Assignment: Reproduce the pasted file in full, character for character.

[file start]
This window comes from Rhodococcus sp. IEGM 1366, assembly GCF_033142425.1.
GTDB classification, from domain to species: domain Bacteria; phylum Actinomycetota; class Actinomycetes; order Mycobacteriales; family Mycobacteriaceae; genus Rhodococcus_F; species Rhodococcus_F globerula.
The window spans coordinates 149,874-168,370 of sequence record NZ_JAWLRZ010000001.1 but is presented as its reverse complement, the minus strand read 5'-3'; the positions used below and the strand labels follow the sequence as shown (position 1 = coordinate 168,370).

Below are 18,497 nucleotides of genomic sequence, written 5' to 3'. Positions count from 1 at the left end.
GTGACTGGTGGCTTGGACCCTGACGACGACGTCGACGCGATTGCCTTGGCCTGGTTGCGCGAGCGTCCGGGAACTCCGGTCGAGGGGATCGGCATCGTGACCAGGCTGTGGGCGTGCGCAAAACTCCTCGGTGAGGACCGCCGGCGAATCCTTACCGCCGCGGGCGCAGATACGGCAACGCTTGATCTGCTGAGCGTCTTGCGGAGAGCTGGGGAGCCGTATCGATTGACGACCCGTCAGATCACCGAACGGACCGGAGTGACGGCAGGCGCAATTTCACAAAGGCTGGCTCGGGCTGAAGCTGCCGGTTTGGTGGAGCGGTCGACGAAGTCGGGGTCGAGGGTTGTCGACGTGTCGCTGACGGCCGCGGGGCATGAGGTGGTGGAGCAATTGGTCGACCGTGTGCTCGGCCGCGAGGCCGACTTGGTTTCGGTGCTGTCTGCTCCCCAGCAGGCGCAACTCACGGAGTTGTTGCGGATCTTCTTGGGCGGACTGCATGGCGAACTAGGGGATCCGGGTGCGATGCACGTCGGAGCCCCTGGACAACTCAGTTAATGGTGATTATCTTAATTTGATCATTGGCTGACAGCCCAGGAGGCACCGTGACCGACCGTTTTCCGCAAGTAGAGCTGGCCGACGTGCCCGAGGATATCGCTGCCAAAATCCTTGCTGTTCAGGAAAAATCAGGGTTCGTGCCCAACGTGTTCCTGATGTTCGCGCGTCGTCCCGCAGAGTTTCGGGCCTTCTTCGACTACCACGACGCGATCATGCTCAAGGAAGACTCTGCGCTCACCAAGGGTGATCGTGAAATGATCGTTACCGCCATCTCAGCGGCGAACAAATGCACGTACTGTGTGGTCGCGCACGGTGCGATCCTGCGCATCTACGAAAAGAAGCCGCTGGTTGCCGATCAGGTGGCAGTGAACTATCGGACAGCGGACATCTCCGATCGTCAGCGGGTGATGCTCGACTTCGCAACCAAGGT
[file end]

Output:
This window comes from Rhodococcus sp. IEGM 1366, assembly GCF_033142425.1.
GTDB classification, from domain to species: domain Bacteria; phylum Actinomycetota; class Actinomycetes; order Mycobacteriales; family Mycobacteriaceae; genus Rhodococcus_F; species Rhodococcus_F globerula.
The window spans coordinates 149,874-168,370 of sequence record NZ_JAWLRZ010000001.1 but is presented as its reverse complement, the minus strand read 5'-3'; the positions used below and the strand labels follow the sequence as shown (position 1 = coordinate 168,370).

Below are 18,497 nucleotides of genomic sequence, written 5' to 3'. Positions count from 1 at the left end.
GTGACTGGTGGCTTGGACCCTGACGACGACGTCGACGCGATTGCCTTGGCCTGGTTGCGCGAGCGTCCGGGAACTCCGGTCGAGGGGATCGGCATCGTGACCAGGCTGTGGGCGTGCGCAAAACTCCTCGGTGAGGACCGCCGGCGAATCCTTACCGCCGCGGGCGCAGATACGGCAACGCTTGATCTGCTGAGCGTCTTGCGGAGAGCTGGGGAGCCGTATCGATTGACGACCCGTCAGATCACCGAACGGACCGGAGTGACGGCAGGCGCAATTTCACAAAGGCTGGCTCGGGCTGAAGCTGCCGGTTTGGTGGAGCGGTCGACGAAGTCGGGGTCGAGGGTTGTCGACGTGTCGCTGACGGCCGCGGGGCATGAGGTGGTGGAGCAATTGGTCGACCGTGTGCTCGGCCGCGAGGCCGACTTGGTTTCGGTGCTGTCTGCTCCCCAGCAGGCGCAACTCACGGAGTTGTTGCGGATCTTCTTGGGCGGACTGCATGGCGAACTAGGGGATCCGGGTGCGATGCACGTCGGAGCCCCTGGACAACTCAGTTAATGGTGATTATCTTAATTTGATCATTGGCTGACAGCCCAGGAGGCACCGTGACCGACCGTTTTCCGCAAGTAGAGCTGGCCGACGTGCCCGAGGATATCGCTGCCAAAATCCTTGCTGTTCAGGAAAAATCAGGGTTCGTGCCCAACGTGTTCCTGATGTTCGCGCGTCGTCCCGCAGAGTTTCGGGCCTTCTTCGACTACCACGACGCGATCATGCTCAAGGAAGACTCTGCGCTCACCAAGGGTGATCGTGAAATGATCGTTACCGCCATCTCAGCGGCGAACAAATGCACGTACTGTGTGGTCGCGCACGGTGCGATCCTGCGCATCTACGAAAAGAAGCCGCTGGTTGCCGATCAGGTGGCAGTGAACTATCGGACAGCGGACATCTCCGATCGTCAGCGGGTGATGCTCGACTTCGCAACCAAGGT